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Re: Libtextstyle in Jitter and Poke: sub-package mode and CSS installati

From: Jose E. Marchesi
Subject: Re: Libtextstyle in Jitter and Poke: sub-package mode and CSS installation
Date: Wed, 30 Oct 2019 19:44:28 +0100
User-agent: Gnus/5.13 (Gnus v5.13) Emacs/26.1 (gnu/linux)

    On 2019-10-30 at 09:37 +0100, Jose E. Marchesi wrote:
    > I would have expected for the Jitter user (in this case poke) to provide
    > whatever customizations for the classes.  Jitter should provide a list
    > of these classes.
    But why?  It is fine if you want to override them because you dislike
    some default, but Jitter's classes are VM-independent, and only deal
    with VM code and disassembly.  There is nothing directly interesting for
    Poke there.

Ok, let's settle on some terminology:
- What you call "VM code" is what I call "PVM disassembly"
- What you call "disassembly" is what I call "native disassembly"

In PVM disassembly, I am using custom printers for several things,
particularly PVM values, which can be arrays, structs, closures and the
like.  These values use the same classes than the ones used at the REPL
to print values.

For the native disassembly, there yeah I agree, I don't care about
styling that :)
    > I achieve that using a custom printer:
    > void
    > pvm_literal_printer (FILE *out, jitter_uint val)
    > {
    >   /* XXX what about out.  */
    >   fflush (out);
    >   pvm_print_val ((pvm_val) val, poke_obase, 0);
    >   pk_term_flush ();
    > }
    > Note the flushing and the fact I'm not using `out'.
    The fact that you are *not* using out when doing your own printing is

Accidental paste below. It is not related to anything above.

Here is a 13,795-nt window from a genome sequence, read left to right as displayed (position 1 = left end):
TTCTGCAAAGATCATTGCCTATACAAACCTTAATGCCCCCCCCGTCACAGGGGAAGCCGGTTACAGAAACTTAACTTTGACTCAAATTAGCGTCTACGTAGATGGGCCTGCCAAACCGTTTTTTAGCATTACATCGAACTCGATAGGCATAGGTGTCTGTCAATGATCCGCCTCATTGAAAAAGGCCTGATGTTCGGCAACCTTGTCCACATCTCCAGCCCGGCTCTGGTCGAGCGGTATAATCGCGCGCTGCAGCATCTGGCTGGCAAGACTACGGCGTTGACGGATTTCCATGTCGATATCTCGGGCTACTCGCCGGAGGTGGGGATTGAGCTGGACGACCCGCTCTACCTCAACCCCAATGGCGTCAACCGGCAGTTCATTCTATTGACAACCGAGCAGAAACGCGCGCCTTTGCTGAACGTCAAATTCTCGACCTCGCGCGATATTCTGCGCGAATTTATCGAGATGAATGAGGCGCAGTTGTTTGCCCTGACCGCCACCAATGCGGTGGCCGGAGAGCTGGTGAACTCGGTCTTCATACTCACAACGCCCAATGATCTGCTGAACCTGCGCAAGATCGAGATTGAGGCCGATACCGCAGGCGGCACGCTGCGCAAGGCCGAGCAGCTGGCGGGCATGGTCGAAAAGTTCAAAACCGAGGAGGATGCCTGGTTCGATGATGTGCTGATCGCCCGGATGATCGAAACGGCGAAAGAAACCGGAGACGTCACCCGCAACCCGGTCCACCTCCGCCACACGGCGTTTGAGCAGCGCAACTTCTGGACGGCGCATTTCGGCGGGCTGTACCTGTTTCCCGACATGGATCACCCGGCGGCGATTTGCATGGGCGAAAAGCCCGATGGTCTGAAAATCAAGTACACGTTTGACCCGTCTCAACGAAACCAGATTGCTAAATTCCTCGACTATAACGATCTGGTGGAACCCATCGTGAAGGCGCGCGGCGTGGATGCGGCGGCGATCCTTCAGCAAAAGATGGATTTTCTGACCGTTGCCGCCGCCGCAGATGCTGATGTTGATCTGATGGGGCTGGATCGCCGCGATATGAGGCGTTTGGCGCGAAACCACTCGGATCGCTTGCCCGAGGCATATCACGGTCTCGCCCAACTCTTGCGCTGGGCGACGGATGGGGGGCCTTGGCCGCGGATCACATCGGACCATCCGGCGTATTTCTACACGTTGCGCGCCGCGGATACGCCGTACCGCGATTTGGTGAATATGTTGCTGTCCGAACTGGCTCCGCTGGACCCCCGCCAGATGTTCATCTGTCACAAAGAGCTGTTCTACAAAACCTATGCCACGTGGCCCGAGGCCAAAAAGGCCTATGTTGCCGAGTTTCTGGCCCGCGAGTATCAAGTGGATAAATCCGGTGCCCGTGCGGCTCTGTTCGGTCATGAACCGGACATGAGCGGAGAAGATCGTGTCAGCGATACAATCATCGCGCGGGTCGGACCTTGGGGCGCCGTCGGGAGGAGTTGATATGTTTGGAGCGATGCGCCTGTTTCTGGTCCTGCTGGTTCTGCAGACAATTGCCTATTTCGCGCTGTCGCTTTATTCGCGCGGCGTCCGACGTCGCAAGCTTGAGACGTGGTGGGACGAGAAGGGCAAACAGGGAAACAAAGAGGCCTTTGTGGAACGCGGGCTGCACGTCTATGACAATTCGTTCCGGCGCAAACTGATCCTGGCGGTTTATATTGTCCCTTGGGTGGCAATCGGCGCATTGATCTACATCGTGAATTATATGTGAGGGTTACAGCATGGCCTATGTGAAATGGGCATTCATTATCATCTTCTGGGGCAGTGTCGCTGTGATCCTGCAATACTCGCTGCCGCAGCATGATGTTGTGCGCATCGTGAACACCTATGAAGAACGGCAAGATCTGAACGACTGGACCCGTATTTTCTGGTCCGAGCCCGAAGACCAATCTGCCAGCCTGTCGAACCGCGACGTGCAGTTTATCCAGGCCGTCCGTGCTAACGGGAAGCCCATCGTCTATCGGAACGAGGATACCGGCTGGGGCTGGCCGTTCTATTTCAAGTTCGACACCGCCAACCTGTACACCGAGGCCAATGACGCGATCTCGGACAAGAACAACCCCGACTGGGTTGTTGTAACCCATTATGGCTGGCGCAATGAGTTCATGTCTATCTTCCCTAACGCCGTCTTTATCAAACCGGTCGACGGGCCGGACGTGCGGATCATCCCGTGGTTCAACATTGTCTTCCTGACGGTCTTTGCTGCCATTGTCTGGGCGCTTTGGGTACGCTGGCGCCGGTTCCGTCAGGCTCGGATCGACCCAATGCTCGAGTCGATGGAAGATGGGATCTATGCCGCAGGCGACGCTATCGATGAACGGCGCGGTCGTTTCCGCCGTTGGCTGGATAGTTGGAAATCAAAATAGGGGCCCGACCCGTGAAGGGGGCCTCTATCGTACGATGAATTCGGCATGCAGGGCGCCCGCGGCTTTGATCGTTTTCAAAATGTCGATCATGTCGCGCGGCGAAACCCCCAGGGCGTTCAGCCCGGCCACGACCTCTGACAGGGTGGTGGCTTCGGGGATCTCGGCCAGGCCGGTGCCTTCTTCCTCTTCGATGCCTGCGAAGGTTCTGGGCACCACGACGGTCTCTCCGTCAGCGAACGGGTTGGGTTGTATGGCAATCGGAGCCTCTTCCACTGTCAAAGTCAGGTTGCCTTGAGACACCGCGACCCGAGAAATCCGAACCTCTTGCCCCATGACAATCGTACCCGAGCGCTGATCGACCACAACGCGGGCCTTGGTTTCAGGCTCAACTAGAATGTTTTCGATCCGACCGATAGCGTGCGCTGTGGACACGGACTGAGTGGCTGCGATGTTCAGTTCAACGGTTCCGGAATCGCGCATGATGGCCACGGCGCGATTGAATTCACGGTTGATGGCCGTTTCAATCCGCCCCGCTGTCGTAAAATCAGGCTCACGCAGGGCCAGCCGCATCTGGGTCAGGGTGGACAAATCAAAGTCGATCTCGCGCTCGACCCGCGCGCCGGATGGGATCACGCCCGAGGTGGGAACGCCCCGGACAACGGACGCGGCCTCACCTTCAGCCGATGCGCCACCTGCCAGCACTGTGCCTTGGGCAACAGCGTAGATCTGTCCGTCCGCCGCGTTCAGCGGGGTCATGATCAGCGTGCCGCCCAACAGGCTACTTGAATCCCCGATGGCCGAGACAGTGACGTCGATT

more interesting, to me.  Your printer, if I understand correctly,
    relies on the output being on stdout, and it would misbehave if you
    wanted to print a VM program to stderr or to an actual file, for

pvm_print_val uses pk_term_* services, which in turn use a global
poke_ostream that is styled after poke.css.

Still, I would like to get my poke_ostream thru an argument in the
custom printer, instead of having to rely on a global variable.

    > It is expressive.  But I don't understand why the user cannot print
    > structured literals with internal styling in the custom printers.  I am
    > doing exactly that right now.
    As long as I am not misunderstanding, your solution is good as a
    temporary fix.  But a good printer API should support output to any


    Of course in the good printer API the FILE * argument will be replaced
    by something more abstract -- but not a libtextstyle stream, because
    libtextstyle might be unavailable or disabled.  It will be something
    And still, even if the printer received a libtextstyle stream as a
    parameter, that would not be helpful to you: my output style is for
    printing Jittery VM routines, while yours is for printing Poke's data.
    So they would be two different, incompatible streams.
    The literal printer should only see yours.

Just give me a void* pointer in the custom printers, and I will be
happy, I think... :)

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